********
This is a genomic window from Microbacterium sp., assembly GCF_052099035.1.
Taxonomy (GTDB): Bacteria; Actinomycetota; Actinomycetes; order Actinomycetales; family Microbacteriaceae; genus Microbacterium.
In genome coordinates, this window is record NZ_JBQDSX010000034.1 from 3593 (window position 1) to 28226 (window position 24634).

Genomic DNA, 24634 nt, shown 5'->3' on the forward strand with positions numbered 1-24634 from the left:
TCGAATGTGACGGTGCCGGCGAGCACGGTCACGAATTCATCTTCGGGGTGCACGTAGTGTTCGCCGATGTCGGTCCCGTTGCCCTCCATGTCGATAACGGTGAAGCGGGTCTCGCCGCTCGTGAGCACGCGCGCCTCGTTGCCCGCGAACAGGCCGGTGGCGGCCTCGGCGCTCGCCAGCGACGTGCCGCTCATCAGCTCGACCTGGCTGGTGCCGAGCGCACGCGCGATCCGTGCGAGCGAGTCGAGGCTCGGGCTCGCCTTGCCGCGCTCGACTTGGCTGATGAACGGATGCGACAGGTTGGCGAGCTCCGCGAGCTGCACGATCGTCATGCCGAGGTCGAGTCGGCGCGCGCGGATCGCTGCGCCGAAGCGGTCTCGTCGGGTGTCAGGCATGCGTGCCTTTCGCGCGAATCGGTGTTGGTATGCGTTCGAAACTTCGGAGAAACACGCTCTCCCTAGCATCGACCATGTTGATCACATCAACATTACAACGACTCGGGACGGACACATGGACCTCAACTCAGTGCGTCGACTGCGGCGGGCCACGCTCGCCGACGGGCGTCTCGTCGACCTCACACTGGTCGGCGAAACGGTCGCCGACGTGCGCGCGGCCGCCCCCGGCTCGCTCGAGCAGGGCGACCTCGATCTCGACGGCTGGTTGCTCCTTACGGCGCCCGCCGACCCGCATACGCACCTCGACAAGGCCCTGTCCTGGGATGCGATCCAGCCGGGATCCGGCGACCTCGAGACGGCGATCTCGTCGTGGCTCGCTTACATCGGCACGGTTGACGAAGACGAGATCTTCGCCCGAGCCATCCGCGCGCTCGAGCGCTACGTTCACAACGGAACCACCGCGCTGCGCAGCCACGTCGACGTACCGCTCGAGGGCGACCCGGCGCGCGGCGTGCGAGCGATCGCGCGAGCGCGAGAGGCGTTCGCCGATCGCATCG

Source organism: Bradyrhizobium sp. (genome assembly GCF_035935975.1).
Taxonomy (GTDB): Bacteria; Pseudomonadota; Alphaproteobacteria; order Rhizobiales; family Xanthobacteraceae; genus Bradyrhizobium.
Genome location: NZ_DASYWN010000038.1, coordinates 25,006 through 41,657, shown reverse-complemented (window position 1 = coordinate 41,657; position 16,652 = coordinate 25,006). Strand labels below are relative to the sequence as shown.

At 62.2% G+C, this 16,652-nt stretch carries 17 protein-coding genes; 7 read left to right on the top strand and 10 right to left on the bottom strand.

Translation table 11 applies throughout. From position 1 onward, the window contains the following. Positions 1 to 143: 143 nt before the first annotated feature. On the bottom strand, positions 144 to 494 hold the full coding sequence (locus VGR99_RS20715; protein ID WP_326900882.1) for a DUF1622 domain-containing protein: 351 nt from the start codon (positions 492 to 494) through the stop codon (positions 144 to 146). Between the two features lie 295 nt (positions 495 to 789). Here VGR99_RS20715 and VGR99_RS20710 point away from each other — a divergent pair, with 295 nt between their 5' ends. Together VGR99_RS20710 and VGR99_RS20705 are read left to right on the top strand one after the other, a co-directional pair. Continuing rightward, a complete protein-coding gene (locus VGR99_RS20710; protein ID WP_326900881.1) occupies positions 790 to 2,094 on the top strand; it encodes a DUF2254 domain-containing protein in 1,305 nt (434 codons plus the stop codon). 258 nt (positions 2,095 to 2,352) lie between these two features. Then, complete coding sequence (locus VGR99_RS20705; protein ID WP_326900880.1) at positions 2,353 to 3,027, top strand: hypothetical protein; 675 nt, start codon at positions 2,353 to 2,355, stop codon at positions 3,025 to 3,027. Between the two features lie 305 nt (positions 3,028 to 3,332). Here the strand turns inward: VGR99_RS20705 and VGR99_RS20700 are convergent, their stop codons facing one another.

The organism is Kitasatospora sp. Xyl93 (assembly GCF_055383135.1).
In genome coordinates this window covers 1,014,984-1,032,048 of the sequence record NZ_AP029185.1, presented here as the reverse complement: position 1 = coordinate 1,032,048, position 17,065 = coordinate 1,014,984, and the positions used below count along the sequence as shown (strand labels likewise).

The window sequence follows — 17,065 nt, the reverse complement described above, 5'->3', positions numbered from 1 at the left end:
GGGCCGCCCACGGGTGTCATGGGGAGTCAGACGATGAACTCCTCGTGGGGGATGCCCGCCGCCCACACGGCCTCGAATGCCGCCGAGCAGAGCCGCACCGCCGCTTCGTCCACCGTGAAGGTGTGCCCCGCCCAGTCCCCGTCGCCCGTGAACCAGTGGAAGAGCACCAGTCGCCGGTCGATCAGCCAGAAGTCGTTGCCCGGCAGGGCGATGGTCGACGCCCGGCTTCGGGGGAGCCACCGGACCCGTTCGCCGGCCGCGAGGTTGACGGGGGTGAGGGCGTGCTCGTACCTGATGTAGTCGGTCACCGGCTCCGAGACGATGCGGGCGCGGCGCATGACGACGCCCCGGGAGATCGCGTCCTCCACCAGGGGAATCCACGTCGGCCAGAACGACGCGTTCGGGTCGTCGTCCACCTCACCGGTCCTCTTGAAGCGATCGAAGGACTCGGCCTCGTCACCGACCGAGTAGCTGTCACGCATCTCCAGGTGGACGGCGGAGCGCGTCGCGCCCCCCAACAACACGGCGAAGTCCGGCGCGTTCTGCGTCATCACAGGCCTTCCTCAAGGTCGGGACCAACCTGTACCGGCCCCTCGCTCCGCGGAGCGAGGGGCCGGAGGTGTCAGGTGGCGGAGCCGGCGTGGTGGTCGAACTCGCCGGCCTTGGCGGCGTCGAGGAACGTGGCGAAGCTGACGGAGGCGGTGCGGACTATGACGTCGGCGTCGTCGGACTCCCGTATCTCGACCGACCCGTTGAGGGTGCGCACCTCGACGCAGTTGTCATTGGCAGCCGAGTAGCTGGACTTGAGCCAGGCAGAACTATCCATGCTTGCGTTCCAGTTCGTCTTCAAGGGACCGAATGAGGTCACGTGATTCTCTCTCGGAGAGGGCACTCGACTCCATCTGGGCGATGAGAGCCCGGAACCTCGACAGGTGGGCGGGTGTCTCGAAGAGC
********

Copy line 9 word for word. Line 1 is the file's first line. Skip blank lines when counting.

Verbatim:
At 62.2% G+C, this 16,652-nt stretch carries 17 protein-coding genes; 7 read left to right on the top strand and 10 right to left on the bottom strand.